I recently participated in a workshop focusing on exploring the under story of a poem. The aim being to enable the poet to perceive the creative process from which the poem had sprung, the issues that had promoted the writing, the space where poems are created. The aim was to create a dialogue between the poets in that space and see where it led. It was fascinating stuff facilitated by the wonderful Charlotte Gann.
A brief word of explanation about the layout of the interview. Since blogspot updated their platform I have been experiencing difficulties with spacing and because Charlotte's poems are so exquisite I have decided to use photographs of the poems rather than blunt their beauty with coarse spacing.
Charlotte is an accomplished poet, but rather than me bigging her up let's hear her talk .
Tell us about the new collection
Well, it’s not THAT new any more – but did come out in lockdown. The Girl Who Cried, my second book from HappenStance. The poems are title-less so sort of run into each other. Some of them are illustrated or accompanied by little line drawings. The book’s an exploration and admission, for me: every day of my life, I’ve lived with longing, arguably as a result of early attachment difficulties. ‘The Girl Who Cried’ of the title is a core part of me.
Lots of the poems are short: I thought of them as ‘woodcut’ poems as I wrote them.
Music, poetry or film? Which speaks the most to you?
Um.., you’ve just named my three favourite things. I called my first book Noir partly because people said how filmic the poems were. I love film, as a medium. The palette, the framing. Music has always been central for me (when I was young, as this picture may suggest, mainly Bowie).
And then there's been poetry. Ah, poetry... From Keats to Stevie Smith to TS Eliot when I was young to…..ALL my touchstone poems today. (Right now I’m working my way through the Collected Poems of Raymond Carver.)
So probably a poetic film with music.
What do you want your poetry to do?/what do you want to evoke in the reader/listener?
I want them to sense the life in the poem. Recognise it – something palpable. I’m interested in that place where thought and feeling meet; my poems are my emotions distilled, framed. It’s been about trying to find language. I want a reader to notice if they have that feeling in themself. I’m curious about resonance, and often writing about the other side of that coin: loneliness. If a reader recognises the emotion maybe that leaves us both subtly less isolated. I know that’s the effect reading can have on me.
I’ve focused a lot of my poems on areas of my life that caused me distress over decades, however ‘irrationally’. All I can do is share my feelings truthfully. So that’s what I’ve done. I wanted to leave a record: a kind of refusal, eventually, to suffer in silence. I like that adage cited by Banksy(?): art should comfort the disturbed and disturb the comfortable. Yes.
If you could become a character in fiction, or film who would you be and why?
One of those good, grounded policewomen. Catherine Cawood in Happy Valley. Marge Gunderson in Fargo. Most recently, Mare Sheehan in Mare of Easttown. In fiction, my favourite characters are ones I massively empathise with – George Harvey Bone in Patrick Hamilton’s Hangover Square, Frankie Addams in Carson McCullers’ The Member of the Wedding. I wouldn’t want to be them though. Too close to how I am already.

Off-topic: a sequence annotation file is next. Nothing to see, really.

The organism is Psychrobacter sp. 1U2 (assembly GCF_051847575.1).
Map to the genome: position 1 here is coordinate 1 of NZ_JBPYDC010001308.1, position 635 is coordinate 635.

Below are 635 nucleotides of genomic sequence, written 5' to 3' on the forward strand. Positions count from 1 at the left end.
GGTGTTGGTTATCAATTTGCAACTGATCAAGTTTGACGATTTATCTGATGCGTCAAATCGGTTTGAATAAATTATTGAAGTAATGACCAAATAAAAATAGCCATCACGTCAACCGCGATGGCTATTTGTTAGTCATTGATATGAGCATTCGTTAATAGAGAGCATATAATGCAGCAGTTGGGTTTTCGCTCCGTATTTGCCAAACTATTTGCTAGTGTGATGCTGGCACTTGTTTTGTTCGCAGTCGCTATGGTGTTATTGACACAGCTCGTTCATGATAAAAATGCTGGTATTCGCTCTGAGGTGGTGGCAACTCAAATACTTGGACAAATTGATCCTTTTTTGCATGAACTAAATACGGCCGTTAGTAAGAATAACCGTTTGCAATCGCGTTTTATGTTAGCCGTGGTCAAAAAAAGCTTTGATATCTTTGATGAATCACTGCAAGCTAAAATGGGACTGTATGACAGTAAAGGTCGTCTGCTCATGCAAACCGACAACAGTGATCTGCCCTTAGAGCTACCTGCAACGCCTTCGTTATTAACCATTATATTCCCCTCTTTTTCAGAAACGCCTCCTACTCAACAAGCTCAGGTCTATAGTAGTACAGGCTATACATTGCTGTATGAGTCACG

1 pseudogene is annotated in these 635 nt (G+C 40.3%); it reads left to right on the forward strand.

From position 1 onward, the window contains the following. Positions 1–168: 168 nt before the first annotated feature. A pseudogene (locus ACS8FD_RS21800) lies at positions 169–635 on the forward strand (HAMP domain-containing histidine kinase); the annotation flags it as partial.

How far does real life creep into your work?
It’s there at its core – as in, my work is totally truthful. Emotionally so.
But in another way, my poems topple ‘real life’ on its side: I’m interested in showing the underbelly, the stuff that’s normally hidden. Unobvious loneliness.
Since writing the books, I’ve started calling this my ‘Understory’.
What makes you angry?
Abuse of power, in all its guises. Exploitation of vulnerability. Nothing makes me angrier than this. And it makes me angry on a daily basis.
Name something you love and why?
Potatoes. And cats. They’ve both always comforted me.
What would be your dream project?
My dream project? The question makes me happy. I’ve always pictured this imaginary set of rooms where people come and meet and talk. I’ve been there forever, and am somehow pivotal. Whatever the precise function it combines all my passions: writing, expression, group-work, therapeutic heartful communication practices… Maybe I’m trying to work towards this now, with my project The Understory Conversation.
How do you navigate the poetry world? I have some firm allies and circles. Friends. I talk to other poets; read books; review pamphlets for Sphinx; convene local readings with the other Needlewriters: so I’ve found modest, regular ways to contribute. I’m in a number of groups. I try not to worry too much about prize lists or noise or to overly focus on social media. I try to keep things in perspective. I have found my little corner.
Plus, increasingly, I picture this scene, like a cartoon or mantra (a friend drew my attention to it originally, and he is not a poet):
“The poet is to give a reading from his new book… the dutiful publisher carries a dozen copies of the poet’s new book to sell at the reading… Now it is over, and the publisher gathers up the unsold books, counting them glumly… he trudges home, weary and puzzled – How can thirteen copies be left over from a dozen?” ['DJ Enright, from his collection Under the Circumstances: Poems and Proses, Oxford Poets, 1999.'] i.e. poetry’s a very strange old business! A way of being safely i.e invisibly visible? Gotta love it.
(both poems from The Girl Who Cried, HappenStance, 2020)
Thanks Charlotte, I honestly cannot recommend The Girl Who Cried enough. Do yourself a favour and get it here.
Until next time.
What a splendid interview! 'My poems are my emotions distilled, framed.' How beautifully put.ReplyDelete
I agree Nellissima, it is a splendid interview and I heartily recommend Charlotte's collections.Delete